The intensifying border control efforts by the Trump administration came to a head earlier this year when the authorities started aggressively attacking the integrity of families seeking asylum in the U.S., keeping children in detention separate from their parents. Subsequent legal battles and public debates revealed strong sentiments against the policy, leading to a rare concession by the administration. As efforts to reunite families continue, this panel of three experts examines the psychological, political, and legal impact of the policy on the families, policy makers, and public opinions, asking the question of what's at stake.

This Donia Human Rights Center Panel was co-sponsored by: Gerald R. Ford School of Public Policy, Michigan Law School, and School of Social Work.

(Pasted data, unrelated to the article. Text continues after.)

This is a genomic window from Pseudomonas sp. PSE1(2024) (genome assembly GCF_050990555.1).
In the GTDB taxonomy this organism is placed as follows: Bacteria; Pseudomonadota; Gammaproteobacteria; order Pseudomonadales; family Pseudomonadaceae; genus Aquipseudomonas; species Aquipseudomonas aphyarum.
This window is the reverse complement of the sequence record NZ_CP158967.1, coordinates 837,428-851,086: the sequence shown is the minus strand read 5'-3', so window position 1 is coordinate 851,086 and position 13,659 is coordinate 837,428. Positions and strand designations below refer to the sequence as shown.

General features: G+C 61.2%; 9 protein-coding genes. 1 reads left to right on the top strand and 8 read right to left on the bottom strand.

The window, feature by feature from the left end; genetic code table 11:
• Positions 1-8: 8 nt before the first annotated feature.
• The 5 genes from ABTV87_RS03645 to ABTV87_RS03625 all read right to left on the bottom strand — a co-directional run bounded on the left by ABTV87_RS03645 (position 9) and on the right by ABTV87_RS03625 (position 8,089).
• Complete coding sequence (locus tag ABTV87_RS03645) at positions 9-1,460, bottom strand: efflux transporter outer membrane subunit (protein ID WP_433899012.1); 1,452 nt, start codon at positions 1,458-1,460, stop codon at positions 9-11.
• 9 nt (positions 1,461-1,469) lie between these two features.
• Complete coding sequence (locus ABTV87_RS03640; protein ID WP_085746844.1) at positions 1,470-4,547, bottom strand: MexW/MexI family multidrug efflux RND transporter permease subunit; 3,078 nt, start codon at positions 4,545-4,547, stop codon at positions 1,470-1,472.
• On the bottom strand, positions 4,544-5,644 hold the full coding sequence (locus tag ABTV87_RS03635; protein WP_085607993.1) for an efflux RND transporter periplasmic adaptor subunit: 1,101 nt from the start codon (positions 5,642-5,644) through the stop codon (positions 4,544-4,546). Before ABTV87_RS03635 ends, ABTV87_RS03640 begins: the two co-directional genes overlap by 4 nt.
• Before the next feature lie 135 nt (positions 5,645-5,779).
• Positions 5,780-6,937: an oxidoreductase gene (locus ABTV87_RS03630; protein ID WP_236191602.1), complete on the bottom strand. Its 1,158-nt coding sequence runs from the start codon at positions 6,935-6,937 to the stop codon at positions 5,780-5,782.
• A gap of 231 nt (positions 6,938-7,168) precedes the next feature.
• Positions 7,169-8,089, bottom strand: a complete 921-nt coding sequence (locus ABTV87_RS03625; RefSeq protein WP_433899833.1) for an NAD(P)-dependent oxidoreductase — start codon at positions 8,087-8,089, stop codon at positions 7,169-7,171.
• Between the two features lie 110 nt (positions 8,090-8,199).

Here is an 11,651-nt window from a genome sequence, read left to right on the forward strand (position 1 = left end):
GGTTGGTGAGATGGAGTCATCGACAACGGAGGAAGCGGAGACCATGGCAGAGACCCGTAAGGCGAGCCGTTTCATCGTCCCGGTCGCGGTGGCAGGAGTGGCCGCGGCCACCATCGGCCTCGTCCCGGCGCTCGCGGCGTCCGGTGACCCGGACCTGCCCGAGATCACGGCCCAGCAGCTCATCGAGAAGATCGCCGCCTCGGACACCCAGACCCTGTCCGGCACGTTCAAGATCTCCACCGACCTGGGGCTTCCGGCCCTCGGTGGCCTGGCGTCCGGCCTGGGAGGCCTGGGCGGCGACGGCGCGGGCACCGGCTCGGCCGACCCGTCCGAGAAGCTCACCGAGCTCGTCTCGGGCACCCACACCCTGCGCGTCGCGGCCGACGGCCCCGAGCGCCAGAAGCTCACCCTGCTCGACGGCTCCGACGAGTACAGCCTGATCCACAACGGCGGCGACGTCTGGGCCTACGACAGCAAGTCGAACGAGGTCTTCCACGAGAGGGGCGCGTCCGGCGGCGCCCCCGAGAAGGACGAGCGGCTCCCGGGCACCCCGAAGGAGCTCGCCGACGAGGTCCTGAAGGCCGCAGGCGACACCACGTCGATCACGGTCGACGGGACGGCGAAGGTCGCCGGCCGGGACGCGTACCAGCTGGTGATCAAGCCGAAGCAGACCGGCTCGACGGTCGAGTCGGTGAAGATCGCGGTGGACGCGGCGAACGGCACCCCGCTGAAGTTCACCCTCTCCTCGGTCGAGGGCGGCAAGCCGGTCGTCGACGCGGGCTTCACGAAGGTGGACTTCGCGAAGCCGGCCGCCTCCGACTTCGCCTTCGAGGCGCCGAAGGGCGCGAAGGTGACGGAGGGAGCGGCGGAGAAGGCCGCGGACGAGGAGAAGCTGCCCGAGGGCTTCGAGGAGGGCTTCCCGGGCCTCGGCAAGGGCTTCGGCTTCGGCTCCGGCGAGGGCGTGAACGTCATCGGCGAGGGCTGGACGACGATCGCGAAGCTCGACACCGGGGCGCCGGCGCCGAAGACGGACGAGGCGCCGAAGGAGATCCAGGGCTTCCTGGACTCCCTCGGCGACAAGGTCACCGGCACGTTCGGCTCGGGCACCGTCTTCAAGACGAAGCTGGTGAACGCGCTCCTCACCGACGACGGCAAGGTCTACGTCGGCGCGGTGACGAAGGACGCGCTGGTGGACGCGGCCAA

James C. Hathaway 
James E. and Sarah A. Degan Professor of Law and Director of Program in Refugee and Asylum Law, Law School

Sherrie Kossoudji 
Associate Professor, School of Social Work 
Adjunct Associate Professor, Department of Economics 

Ann Chih Lin 
Associate Professor, Ford School of Public Policy   

Kiyoteru Tsutsui 
Professor, Sociology 
Director of Donia Human Rights Center and Center for Japanese Studies